#OneBostonDay

4.17.17

4.17.17

On Monday, April 14, 2017, Boston will host the 121st Boston Marathon for thousands of runners coming from all around the world. The oldest marathon in the country has a significant history that brings competitors to complete the 26.2 mile course for a variety of reasons. This year 10 of these runners chose to run for homeless children and their families.

We sat down with one of our runners, Brian Castellanos, to learn more about why he decided to run for Horizons and his experience with the process.

Why did you decide to run the Boston Marathon?

My decision to run the Boston Marathon was initially sparked during my years spent during undergrad at Framingham State University. Marathon Monday has always been an extraordinary experience for me. The first time I was able to witness this in real time left a lasting footprint on my life. The look on those runners’ faces displayed tremendous focus and determination; true road warriors. Running long distance was above my comfort zone but I started imagining myself running in the Boston Marathon. Most of my years athletically were spent competing on the football field. I played free safety at Framingham State University. My last year playing college football was the Fall of 2012. This wasn’t supposed to be my last football season. I was due to graduate undergrad the fall of 2013. I had one more year of eligibility. Unfortunately, a series of events would change the trajectory of my life forever.

On April 15th 2013, the marathon bombing had transpired. My spirit was left shattered but what happened after those gloomy days was astonishing. I had made a vow to myself that I will participate in the next Boston Marathon. Taking this new endeavor on was going to take a great amount of determination and effort but I knew deep down in my heart that it needed to happen. Tragically, this newly discovered endeavor was cut short.

On June 3rd 2013, my life changed overnight. I woke up to misfortune; I had fallen asleep at the wheel and was left broken. My body had to be removed by the Jaws of Life. I broke my hip, had several broken ribs, lacerations on face and head and a punctured lung. I went in and out of consciousness that morning. I remember being told that I was being rushed to emergency surgery to stabilize my internal bleeding caused my fractured ribs. I kept blacking out; this never happened to me before. When I came to, I was lying in my hospital bed at Boston Medical Center’s Intensive Care Unit with IV’s and tubes hanging from my body. Doctors came in to see me and informed me that I was busted up very bad in a car accident. Doctors asked me if I was aware of my circumstances and I responded to him that I wasn’t sure. I asked my doctor how long I will be out of football because I would like to make it back in time for the playoffs. I informed my doctor that I was going to run the Boston Marathon as well. My doctor said, “I hate to tell you Mr. Castellanos but your chances of achieving full mobility or walking without assistance is not likely. You tore some nerves and dislocated and fractured your hip and leg significantly.” Not only was my football career over, but basic functions like walking, going up stairs, and moving around on my own was questionable. Laying helplessly in your hospital bed puts life into true perspective. Many of the dreams and goals I had were crushed.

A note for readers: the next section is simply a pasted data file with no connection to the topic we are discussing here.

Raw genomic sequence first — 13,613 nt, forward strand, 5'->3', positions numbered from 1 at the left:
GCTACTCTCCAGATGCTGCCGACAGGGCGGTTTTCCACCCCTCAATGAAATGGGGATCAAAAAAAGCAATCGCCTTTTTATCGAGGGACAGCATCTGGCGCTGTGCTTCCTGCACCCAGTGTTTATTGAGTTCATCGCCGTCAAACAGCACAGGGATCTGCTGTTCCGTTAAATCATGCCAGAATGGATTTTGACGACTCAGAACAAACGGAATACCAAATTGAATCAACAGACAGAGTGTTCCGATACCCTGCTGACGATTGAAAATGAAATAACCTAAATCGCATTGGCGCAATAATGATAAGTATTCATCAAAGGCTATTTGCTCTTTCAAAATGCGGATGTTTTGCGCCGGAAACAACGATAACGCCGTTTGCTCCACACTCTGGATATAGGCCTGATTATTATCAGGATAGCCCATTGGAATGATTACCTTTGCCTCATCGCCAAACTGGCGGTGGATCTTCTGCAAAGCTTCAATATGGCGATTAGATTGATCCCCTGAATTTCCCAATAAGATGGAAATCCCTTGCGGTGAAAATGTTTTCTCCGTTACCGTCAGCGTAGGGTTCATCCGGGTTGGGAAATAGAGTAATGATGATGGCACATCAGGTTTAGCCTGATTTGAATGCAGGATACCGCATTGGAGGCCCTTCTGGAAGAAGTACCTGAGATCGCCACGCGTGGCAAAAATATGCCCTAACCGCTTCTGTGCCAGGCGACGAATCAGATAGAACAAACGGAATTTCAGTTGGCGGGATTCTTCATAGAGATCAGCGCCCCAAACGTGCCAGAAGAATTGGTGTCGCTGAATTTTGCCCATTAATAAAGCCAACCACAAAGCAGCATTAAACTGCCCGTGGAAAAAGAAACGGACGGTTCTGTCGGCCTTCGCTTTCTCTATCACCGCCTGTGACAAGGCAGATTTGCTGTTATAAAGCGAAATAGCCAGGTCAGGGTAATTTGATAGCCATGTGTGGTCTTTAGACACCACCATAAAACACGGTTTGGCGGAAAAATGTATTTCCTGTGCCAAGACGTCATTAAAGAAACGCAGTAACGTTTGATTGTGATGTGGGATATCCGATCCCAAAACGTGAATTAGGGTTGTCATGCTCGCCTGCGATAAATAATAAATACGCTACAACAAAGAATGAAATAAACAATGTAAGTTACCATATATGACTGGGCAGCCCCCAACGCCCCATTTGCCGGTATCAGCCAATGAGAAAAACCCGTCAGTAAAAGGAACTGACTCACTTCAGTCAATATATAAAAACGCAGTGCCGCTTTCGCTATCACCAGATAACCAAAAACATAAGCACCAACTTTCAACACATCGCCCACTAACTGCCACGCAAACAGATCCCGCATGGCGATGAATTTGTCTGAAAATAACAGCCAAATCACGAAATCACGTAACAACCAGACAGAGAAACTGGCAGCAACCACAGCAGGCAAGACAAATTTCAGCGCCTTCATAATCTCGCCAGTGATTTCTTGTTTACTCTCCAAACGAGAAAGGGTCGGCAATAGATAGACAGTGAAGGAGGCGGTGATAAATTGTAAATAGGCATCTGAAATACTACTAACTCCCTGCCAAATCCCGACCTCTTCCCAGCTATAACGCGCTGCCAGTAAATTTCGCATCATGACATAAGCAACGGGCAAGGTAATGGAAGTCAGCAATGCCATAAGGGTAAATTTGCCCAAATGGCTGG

My doctor informed me of a surgery that would increase my chances of walking again but had tremendous risk involved. Due to the layout of nerve damage and fractures with my injury, that surgery would put me at risk for bleeding out or permanently damaging my injury. I signed up and agreed to do that surgery. I spent three weeks in the Intensive Care Unit. All I could think about were those words from by my doctor.

What the doctor didn’t know was how determined of an individual I was. I was going to prove him wrong. My road to recovery was not easy and it was very painful. But that pain made me who I am. It created who I had to become. I made a promise to myself. That promise was that I will not give up on my dream of running the Boston Marathon and that I will make a difference in the lives of others.

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After deciding you wanted to run the marathon, what made you choose Horizons as an organization to run for?